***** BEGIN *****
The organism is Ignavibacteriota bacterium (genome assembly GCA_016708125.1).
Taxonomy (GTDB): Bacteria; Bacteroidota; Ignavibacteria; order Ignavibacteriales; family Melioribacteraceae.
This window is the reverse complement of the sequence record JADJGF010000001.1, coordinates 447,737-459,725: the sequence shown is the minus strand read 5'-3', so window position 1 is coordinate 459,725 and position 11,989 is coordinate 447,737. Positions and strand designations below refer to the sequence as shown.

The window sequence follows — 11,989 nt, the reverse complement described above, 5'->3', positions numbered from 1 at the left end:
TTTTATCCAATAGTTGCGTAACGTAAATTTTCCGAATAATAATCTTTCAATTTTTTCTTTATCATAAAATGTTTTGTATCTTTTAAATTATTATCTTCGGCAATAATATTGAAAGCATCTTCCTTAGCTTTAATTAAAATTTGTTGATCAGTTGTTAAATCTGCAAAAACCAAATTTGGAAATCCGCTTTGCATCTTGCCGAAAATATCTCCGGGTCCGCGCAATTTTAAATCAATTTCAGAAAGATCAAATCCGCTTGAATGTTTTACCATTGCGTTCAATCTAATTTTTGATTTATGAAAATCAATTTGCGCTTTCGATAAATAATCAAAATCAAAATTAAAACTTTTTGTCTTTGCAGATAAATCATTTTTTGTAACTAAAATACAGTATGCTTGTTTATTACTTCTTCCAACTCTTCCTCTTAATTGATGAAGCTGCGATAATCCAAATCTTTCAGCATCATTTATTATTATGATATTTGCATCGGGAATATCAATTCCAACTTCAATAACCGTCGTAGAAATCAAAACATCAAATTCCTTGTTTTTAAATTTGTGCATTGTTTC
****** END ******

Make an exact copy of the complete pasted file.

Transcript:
The organism is Ignavibacteriota bacterium (genome assembly GCA_016708125.1).
Taxonomy (GTDB): Bacteria; Bacteroidota; Ignavibacteria; order Ignavibacteriales; family Melioribacteraceae.
This window is the reverse complement of the sequence record JADJGF010000001.1, coordinates 447,737-459,725: the sequence shown is the minus strand read 5'-3', so window position 1 is coordinate 459,725 and position 11,989 is coordinate 447,737. Positions and strand designations below refer to the sequence as shown.

The window sequence follows — 11,989 nt, the reverse complement described above, 5'->3', positions numbered from 1 at the left end:
TTTTATCCAATAGTTGCGTAACGTAAATTTTCCGAATAATAATCTTTCAATTTTTTCTTTATCATAAAATGTTTTGTATCTTTTAAATTATTATCTTCGGCAATAATATTGAAAGCATCTTCCTTAGCTTTAATTAAAATTTGTTGATCAGTTGTTAAATCTGCAAAAACCAAATTTGGAAATCCGCTTTGCATCTTGCCGAAAATATCTCCGGGTCCGCGCAATTTTAAATCAATTTCAGAAAGATCAAATCCGCTTGAATGTTTTACCATTGCGTTCAATCTAATTTTTGATTTATGAAAATCAATTTGCGCTTTCGATAAATAATCAAAATCAAAATTAAAACTTTTTGTCTTTGCAGATAAATCATTTTTTGTAACTAAAATACAGTATGCTTGTTTATTACTTCTTCCAACTCTTCCTCTTAATTGATGAAGCTGCGATAATCCAAATCTTTCAGCATCATTTATTATTATGATATTTGCATCGGGAATATCAATTCCAACTTCAATAACCGTCGTAGAAATCAAAACATCAAATTCCTTGTTTTTAAATTTGTGCATTGTTTC